Exclusive Enab Baladi: Syrian refugee recounts the story of his forced repatriation from Turkey 

Syrian refugees deported from the Turkish province of Şanlıurfa to Syria (Güzel Facebook page)

Syrian refugees deported from the Turkish province of Şanlıurfa to Syria (Güzel Facebook page)


Turkey has been forcibly deporting Syrian refugees from the Turkish province of Şanlıurfa to the countryside of Aleppo in Syria without explaining the direct reason for their actions.

Mohammed Tohme, one of the deportees, told Enab Baladi on 25 November that the Turkish authorities had offered them a choice between a jail sentence of one year in Gaziantep or a forcible return to Syria.

On 15 November, Turkish police conducted an inspection campaign in places where Syrian refugees tend to congregate in Şanlıurfa city.

The campaign targeted cafes including Babel, Pasha, al-Nofara, and Rotana in the city center. About 20 young men were arrested. Most of them were working in these cafes and holding a temporary protection ID card (kimlik) registered in Şanlıurfa as well as having their families and children there settled in the city.

Tomeh added that the Syrian refugees had to sign documents written in Turkish and the police told them that they were not deportation forms but just “routine procedures” before going to the police stations.

The police did not ask whether they had a work permit or not, which contradicts the claims that the reason behind their detention and deportation was that Syrian refugees did not have a valid work permit.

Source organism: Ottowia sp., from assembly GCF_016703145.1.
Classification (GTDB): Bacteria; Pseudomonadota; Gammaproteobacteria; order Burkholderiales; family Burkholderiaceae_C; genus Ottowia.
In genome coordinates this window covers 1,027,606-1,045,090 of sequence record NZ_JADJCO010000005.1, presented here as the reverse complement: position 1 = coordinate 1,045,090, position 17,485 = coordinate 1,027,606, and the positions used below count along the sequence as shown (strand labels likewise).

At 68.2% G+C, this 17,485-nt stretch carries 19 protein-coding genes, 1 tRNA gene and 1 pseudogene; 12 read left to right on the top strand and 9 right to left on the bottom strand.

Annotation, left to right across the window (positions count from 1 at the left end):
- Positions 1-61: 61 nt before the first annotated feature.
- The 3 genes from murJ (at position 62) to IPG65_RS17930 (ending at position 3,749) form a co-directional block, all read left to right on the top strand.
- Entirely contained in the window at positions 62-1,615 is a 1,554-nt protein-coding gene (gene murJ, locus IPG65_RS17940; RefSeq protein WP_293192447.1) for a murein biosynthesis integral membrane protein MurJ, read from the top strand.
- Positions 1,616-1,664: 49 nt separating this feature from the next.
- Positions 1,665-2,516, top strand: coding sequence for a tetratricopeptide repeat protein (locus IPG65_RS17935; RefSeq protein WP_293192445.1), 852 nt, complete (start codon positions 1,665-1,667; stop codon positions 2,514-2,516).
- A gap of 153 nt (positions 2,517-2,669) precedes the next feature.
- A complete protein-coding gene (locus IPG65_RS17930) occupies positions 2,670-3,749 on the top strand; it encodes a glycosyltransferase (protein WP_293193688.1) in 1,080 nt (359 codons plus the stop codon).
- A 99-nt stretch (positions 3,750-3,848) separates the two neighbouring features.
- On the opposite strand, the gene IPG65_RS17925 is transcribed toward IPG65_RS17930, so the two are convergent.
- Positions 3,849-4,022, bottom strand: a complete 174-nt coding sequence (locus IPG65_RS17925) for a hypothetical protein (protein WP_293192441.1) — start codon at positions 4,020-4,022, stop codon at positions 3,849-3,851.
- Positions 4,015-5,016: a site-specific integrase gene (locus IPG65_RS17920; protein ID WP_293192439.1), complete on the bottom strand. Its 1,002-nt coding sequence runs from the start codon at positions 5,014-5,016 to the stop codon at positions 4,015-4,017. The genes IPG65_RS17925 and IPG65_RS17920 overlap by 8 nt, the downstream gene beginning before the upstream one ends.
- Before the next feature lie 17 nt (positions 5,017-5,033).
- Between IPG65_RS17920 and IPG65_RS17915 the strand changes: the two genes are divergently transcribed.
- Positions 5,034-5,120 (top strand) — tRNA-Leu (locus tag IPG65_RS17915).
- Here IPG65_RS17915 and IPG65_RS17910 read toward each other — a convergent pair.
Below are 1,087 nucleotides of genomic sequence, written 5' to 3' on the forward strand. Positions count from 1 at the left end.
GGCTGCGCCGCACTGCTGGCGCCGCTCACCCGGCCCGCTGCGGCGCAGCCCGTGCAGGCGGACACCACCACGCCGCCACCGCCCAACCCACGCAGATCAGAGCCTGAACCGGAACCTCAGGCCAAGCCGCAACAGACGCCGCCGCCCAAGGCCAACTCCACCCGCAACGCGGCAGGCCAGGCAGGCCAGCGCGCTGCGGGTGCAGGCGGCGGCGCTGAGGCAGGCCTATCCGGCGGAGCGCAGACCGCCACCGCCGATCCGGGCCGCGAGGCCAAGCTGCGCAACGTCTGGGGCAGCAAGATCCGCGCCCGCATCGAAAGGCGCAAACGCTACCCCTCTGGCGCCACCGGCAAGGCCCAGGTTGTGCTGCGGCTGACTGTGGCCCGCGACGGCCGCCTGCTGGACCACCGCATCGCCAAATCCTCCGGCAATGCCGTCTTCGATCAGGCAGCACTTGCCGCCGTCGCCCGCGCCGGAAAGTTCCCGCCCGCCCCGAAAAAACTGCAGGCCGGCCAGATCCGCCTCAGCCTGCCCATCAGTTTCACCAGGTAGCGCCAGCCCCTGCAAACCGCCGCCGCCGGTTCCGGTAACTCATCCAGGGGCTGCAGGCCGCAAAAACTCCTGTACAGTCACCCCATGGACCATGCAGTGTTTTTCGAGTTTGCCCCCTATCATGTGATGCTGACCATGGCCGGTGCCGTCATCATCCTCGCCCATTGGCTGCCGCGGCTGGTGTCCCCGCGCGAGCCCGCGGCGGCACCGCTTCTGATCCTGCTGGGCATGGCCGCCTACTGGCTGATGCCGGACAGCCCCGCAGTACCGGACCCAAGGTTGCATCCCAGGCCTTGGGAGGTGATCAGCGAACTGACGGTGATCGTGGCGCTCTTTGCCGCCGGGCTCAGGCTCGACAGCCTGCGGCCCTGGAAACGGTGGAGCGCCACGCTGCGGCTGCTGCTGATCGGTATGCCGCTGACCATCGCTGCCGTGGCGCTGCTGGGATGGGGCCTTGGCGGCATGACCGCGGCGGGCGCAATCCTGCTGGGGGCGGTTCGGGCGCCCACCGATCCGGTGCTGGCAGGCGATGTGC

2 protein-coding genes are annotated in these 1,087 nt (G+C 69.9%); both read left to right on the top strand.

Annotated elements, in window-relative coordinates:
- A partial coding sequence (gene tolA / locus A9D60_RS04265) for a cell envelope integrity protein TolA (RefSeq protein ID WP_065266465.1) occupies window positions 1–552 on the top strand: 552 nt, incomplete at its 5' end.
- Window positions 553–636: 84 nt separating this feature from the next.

Mohammed Tohme said that the Turkish authorities did not explain to them the reasons for their detention. The police offered them a choice between imprisonment and deportation, according to Tohme.

Tohme explained that the refugees were taken first to Harran camp in Şanlıurfa city, then to the province of Gaziantep. They were later transferred to the Bab al-Salameh border crossing with Syria, where they were released.

Human Rights Watch (HRW) had earlier accused the Turkish authorities of detaining a number of refugees and forcing them to sign the so-called “voluntary return” documents.

Many Syrian refugees were coerced or misled when signing these forms.

HRW noted, in a report released on 27 July 2019, that Turkey is bound by the international customary law of non-refoulement, which prohibits the return of anyone to a place where they are at real risk of serious human rights violations.

Tohme pointed out that many detainees are still being held in the detention centers of Gaziantep. According to Tohme, only 14 young men chose to go back to Syria after signing “deportation forms.” Tohme believes that no one can afford to stay in prison wrongfully for one year.

He stressed that all those who entered Syria were not coerced by the Turkish authorities into going to specific areas inside Syria. He added that some of them went to Afrin and others to the cities of Azaz and al-Bab, in Aleppo countryside.

This is the first time that so many Syrian refugees have been deported from Şanlıurfa province to Syria.

Turkey has increased deportations of Syrian refugees and asylum seekers in recent months. This comes on the heels of the decisions of the Ministry of Interior in Istanbul and other Turkish provinces, in mid-July 2019, to deport Syrian refugees who do not have the temporary protection identification document (granted by the Turkish authorities to Syrian refugees).

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